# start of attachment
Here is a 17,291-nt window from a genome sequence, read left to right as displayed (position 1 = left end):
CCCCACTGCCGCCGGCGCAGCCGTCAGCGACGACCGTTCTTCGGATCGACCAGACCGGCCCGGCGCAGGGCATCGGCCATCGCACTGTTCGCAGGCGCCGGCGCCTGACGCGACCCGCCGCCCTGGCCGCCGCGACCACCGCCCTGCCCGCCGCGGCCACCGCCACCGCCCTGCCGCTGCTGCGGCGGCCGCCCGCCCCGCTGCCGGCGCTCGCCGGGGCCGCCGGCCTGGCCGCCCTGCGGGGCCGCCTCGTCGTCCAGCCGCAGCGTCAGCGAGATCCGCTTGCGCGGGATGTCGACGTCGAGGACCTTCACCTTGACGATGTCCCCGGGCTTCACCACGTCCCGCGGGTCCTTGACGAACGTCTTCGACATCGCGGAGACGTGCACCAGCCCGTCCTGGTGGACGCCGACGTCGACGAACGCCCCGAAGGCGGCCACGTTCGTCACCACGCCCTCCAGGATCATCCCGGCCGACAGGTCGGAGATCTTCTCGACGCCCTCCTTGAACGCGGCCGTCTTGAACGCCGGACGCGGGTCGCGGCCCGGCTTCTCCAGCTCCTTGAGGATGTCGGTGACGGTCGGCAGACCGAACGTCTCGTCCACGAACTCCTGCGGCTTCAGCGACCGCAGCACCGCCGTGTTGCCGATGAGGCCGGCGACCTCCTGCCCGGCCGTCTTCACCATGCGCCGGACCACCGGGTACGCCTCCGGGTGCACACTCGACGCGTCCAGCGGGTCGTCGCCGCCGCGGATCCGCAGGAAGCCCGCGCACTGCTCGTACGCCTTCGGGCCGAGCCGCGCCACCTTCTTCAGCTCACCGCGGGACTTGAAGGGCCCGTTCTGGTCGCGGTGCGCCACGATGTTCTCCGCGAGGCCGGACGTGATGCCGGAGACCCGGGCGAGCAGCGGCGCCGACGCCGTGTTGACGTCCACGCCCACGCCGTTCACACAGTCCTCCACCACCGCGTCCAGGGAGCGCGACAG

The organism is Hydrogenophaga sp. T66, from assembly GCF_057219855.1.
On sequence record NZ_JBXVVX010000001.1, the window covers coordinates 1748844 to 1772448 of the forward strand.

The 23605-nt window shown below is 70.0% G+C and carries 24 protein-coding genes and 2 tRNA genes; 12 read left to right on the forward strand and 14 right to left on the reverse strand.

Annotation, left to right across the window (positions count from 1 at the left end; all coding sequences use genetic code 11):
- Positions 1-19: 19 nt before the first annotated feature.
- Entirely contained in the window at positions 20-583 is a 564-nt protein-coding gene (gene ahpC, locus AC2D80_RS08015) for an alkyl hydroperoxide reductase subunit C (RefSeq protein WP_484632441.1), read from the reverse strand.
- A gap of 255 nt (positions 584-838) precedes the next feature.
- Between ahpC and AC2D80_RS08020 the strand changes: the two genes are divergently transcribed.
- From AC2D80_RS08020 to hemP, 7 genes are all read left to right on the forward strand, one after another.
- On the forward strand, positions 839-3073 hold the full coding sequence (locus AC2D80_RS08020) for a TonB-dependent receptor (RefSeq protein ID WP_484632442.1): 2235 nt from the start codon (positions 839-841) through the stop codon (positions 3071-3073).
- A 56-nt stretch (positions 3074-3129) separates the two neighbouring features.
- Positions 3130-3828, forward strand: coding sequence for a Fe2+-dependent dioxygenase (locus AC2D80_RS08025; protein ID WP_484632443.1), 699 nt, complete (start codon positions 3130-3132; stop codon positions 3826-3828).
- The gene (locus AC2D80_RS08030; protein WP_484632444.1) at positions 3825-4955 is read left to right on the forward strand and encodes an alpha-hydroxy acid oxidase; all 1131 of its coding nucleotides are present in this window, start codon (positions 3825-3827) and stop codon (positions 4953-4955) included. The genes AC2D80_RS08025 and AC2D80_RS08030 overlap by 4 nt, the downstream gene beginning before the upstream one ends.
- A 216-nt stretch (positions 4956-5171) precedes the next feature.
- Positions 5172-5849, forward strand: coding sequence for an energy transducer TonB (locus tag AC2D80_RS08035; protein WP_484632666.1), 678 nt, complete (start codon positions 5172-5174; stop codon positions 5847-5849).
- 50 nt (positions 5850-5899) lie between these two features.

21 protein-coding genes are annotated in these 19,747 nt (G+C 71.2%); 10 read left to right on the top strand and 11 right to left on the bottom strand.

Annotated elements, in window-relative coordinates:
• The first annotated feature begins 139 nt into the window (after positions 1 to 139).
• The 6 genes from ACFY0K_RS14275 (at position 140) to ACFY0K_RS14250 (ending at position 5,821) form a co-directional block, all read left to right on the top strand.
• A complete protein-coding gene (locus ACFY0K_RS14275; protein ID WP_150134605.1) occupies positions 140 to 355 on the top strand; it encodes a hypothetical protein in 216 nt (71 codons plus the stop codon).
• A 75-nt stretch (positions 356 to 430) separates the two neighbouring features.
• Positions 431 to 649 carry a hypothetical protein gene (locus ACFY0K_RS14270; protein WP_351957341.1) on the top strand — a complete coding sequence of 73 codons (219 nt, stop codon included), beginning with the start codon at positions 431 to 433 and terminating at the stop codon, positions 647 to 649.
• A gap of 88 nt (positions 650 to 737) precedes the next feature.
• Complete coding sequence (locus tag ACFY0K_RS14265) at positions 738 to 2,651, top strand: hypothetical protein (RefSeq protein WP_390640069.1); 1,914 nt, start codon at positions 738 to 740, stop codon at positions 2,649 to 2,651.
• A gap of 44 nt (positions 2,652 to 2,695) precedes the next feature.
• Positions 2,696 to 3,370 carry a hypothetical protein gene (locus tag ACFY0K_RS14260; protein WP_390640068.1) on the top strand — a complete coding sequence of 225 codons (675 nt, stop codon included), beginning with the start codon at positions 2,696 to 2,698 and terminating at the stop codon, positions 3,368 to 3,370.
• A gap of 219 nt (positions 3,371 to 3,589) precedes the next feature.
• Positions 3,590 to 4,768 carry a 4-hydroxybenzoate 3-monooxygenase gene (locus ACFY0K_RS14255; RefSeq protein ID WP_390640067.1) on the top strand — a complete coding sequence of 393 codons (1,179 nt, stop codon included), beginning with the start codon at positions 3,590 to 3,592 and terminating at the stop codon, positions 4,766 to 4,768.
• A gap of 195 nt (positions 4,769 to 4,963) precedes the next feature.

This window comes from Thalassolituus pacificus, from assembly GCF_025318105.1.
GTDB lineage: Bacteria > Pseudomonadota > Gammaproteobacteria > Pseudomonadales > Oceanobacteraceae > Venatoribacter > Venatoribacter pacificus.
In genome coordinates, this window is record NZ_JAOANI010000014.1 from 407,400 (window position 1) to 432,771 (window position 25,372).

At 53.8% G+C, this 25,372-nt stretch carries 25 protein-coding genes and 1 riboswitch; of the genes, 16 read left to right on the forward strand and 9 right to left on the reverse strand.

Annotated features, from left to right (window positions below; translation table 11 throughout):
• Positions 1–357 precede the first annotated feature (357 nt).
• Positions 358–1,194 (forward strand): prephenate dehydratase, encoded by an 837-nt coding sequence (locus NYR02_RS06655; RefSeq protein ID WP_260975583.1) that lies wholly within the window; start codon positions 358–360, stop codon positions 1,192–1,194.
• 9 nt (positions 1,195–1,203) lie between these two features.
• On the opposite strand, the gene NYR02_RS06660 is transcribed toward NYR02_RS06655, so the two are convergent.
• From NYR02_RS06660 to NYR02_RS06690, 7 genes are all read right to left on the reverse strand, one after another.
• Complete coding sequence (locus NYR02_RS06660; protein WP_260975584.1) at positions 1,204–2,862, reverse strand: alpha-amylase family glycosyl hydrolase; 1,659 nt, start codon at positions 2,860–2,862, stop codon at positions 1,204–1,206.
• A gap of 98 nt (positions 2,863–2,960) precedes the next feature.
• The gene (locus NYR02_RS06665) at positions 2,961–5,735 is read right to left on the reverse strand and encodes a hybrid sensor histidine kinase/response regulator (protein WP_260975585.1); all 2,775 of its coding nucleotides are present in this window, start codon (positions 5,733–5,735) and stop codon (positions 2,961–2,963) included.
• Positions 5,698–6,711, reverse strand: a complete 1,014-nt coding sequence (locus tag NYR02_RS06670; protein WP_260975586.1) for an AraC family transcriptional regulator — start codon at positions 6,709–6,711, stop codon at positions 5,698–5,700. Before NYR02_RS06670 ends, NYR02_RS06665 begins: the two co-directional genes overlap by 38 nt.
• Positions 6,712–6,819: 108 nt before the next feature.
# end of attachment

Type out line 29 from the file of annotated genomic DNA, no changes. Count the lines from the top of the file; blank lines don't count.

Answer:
• Positions 2,696 to 3,370 carry a hypothetical protein gene (locus tag ACFY0K_RS14260; protein WP_390640068.1) on the top strand — a complete coding sequence of 225 codons (675 nt, stop codon included), beginning with the start codon at positions 2,696 to 2,698 and terminating at the stop codon, positions 3,368 to 3,370.